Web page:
By Antonio Colina IV
DAVAO CITY – Seven Philippine Eagle pairs that are kept in the breeding facility of the Philippine Eagle Foundation (PEF) in Malagos, Baguio District are starting to display courtship rituals, giving conservationists hope to see more eggs this breeding season to increase the population of the critically endangered raptors.
Dr. Jayson C. Ibañez, PEF’s director of research and conservation, said that the breeders had observed the raptors that had been matched through natural pairing were starting to show signs of courtship rituals.
“We have seven pairs that are starting to show signs of courtship behavior, breeding behavior. We’re waiting for them to lay an egg. We’re crossing our fingers, we’re hoping that they will lay eggs,” he said.
He said the Philippine Eagles in Mindanao lay eggs between September and November while those in the forests of Luzon have a different breeding pattern and their laying season starts usually in December as an adaptation to the impact of typhoons.
Compared to eagles in the wild which breed once every two years, Ibañez said the Philippine Eagle Center’s conservation breeding program allows Eagles to breed every year, increasing their chances of producing more offspring that the foundation hopes to release in the wild to augment their population or will remain in the facility for breeding purposes.
The center is refining its techniques to help reproduce more offspring, according to Ibañez.
The natural pairing is done by placing the Eagles in an enclosure with a partition screen that allows them to see each other and to prevent any physical harm, according to Dominic Tadena, a senior bird keeper at the Philippine Eagle Foundation (PEF).
Once the pairing attempt is successful, the pair would be “placed in a larger enclosure to prepare them for breeding.” This process is successful when eagles would be seen perched close to each other, show no sign of aggression between the raptors, exhibit courtship rituals such as the male giving food to the female eagle, and build nests, Tadena said.
The PEF also utilizes the cooperative artificial insemination breeding program. Keepers, as “human surrogate mate,” will copulate with the male eagle, collect the semen with sterilized gloves, and store in a test tube that will be administered to the female eagle by another keeper for insemination, he said.
He said this process is tricky as both eagles must be stimulated first.
Ibañez said the center was trying to provide a “natural environment as possible” for the captive-bred eagles.
He said three captive-bred eagles had been released but “unfortunately all of them did not survive in the wild.”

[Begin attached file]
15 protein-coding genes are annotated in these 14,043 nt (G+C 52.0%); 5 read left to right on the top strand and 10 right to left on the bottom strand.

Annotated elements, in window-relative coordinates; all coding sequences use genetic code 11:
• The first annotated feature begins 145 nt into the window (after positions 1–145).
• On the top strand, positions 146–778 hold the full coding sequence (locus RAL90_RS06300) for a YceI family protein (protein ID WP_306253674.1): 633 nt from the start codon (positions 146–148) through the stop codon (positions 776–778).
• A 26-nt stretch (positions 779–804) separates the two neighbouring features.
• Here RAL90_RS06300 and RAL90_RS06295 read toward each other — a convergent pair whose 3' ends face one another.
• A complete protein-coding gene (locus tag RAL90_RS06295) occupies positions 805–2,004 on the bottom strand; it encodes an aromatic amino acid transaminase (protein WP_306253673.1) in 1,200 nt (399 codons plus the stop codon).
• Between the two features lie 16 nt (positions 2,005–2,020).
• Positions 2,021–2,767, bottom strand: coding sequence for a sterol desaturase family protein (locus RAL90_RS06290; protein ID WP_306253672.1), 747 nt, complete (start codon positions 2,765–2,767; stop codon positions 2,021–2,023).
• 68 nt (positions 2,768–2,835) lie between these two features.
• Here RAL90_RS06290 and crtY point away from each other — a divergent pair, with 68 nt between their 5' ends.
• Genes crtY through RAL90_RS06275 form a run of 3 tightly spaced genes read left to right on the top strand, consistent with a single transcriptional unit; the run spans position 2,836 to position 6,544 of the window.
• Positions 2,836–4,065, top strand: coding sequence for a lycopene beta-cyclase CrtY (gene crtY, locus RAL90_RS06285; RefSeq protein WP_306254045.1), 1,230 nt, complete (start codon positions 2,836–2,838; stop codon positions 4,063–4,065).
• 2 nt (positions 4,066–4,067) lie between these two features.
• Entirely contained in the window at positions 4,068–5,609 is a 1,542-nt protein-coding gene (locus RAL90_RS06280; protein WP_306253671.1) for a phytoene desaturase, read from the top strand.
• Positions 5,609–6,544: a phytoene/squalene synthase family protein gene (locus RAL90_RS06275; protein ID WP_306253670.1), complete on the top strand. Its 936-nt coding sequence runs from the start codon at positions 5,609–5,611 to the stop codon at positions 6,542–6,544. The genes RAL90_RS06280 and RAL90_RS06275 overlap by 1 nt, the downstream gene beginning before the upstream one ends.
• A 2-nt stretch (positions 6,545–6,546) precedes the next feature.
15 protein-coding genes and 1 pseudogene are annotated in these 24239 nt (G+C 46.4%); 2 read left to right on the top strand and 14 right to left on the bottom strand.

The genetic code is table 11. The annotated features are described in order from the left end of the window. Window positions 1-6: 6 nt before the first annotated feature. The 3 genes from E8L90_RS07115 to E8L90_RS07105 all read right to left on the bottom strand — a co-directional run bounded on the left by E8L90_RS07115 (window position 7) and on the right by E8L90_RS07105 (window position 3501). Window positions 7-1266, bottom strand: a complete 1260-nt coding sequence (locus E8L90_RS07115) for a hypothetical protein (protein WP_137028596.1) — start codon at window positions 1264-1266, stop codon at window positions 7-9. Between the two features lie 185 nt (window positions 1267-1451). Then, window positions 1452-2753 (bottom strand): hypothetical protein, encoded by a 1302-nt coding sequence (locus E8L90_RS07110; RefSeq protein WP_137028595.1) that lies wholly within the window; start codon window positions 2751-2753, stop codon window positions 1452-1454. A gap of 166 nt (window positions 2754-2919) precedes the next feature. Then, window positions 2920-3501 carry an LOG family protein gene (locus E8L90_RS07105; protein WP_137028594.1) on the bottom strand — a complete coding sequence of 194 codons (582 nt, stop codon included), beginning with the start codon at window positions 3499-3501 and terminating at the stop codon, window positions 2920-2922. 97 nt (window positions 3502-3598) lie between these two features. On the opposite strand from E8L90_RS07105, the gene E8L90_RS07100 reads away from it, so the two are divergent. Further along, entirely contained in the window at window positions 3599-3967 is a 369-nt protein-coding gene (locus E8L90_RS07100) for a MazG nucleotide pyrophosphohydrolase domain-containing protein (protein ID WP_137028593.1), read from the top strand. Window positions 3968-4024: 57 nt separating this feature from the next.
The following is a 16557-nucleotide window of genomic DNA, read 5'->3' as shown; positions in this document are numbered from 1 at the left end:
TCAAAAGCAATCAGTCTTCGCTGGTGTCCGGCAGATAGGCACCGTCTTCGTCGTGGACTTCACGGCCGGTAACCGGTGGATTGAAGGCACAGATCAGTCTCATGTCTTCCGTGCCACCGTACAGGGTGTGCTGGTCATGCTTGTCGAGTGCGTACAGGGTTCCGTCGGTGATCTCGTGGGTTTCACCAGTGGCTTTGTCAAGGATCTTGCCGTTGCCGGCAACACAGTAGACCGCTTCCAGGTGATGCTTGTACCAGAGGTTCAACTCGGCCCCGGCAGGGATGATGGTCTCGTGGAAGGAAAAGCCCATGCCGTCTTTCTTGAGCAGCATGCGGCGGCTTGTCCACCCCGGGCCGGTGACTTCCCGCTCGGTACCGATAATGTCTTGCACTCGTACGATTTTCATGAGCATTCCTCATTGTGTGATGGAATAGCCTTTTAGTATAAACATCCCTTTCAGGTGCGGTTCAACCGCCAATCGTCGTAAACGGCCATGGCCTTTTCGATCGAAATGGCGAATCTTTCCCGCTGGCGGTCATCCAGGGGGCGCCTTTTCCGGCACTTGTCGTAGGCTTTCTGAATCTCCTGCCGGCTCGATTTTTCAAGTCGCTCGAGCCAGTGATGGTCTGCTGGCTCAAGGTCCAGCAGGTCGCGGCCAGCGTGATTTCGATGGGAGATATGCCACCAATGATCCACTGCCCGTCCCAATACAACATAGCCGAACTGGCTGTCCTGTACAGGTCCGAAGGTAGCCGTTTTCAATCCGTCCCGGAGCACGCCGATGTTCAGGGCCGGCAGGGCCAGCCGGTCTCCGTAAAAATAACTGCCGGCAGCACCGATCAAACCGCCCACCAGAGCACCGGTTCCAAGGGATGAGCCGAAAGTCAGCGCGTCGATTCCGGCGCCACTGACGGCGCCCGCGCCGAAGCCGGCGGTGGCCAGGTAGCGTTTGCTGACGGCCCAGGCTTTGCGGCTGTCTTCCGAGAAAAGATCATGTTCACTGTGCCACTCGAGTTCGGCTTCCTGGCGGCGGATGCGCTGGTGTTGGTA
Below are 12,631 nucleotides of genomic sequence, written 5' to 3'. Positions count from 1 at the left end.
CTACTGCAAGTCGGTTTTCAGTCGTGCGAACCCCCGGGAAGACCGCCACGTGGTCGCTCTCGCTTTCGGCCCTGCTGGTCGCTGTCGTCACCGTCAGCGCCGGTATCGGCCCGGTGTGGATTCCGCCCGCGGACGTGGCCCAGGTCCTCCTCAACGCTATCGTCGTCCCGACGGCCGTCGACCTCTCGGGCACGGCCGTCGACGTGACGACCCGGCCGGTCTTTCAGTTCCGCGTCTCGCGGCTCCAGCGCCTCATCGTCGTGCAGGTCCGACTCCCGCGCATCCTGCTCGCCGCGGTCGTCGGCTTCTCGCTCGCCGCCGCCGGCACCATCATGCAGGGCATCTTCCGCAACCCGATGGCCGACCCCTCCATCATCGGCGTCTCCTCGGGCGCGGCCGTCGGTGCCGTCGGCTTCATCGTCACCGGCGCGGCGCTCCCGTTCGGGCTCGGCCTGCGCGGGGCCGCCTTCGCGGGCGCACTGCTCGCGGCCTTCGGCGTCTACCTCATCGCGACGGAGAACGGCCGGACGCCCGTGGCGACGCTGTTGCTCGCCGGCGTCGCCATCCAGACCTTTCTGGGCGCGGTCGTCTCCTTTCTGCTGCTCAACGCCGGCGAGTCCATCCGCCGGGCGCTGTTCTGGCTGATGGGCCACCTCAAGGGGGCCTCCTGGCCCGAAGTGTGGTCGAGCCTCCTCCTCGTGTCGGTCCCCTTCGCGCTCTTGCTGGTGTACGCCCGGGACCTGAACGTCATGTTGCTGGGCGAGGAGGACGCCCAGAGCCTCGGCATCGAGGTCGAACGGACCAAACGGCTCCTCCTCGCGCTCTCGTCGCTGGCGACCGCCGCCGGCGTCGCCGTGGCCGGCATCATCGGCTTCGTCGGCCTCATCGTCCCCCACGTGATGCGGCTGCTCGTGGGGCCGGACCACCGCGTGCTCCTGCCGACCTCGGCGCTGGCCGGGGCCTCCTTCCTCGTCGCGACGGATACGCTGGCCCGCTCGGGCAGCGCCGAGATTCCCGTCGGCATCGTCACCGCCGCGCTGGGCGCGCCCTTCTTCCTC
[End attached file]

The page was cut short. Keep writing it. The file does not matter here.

“What’s working for us is we still have pairs in the wild that we can take care of. Maybe, at a certain point, hindi na natin kailangan ng (we may no longer need) conservation breeding. What’s really promising, we still have several pairs, wild pairs that we can really take care of and then they can keep the population going,” he said.
He said the foundation monitored 37 Philippine eagle pairs in Mindanao. But he estimated that at least half of the 400 remaining pairs in the country are found in Mindanao.
Mindanao is the “stronghold of the species,” Ibañez said. Nesting sites are found in Davao Region, Sarangani Province, North Cotabato, Bukidnon, Misamis Occidental, and Misamis Oriental.
“Practically in every forest that’s left in Mindanao, you have them,” he said.
He said the forests should be protected as the Eagles “are very loyal to the place where they breed.”
“It’s used across generations. As shown in the film, one of the oldest nesting sites is found in Mt. Apo. It’s been first discovered in 1972 until now we still have a pair. It means, eagles still use them across generations, different pairs as long as it’s intact, as long as it’s healthy, eagles will use it. It’s very important for reproduction. That’s why we are trying to save nesting sites,” he said.
The center has 32 eagles, including Geothermica and Sambisig, the pair which had been sent to Jurong Bird Park of Wildlife Reserves Singapore last June 4 as part of the loan program agreement to save the genetic stock of the Philippine eagles.
“Last breeding season, we monitored eight young eagles flying off successfully from their nest (in the wild). This is the highest number of eaglet last year,” he said, adding that this development offers a “beacon of hope because it means our eagles are breeding well if you give them the chance to breed.”
He said PEF has forest guards who protect the eagles in the wild.
“We really think that forest guarding is an important thing to ensure the safety of our birds, especially if this translates to clear income. Yun ang bottom line. They have needs as well like everyone else,” he said
“We’re finding out as long as you give them opportunity to be empowered to have a strong sense of ownership, meaning they consider the eagles as theirs, and then help them achieve aspirations including jobs, including education for their kids, including water systems, social services. If you invest on bringing in social services in return for clear conservation work, they would really take care of the birds,” he said.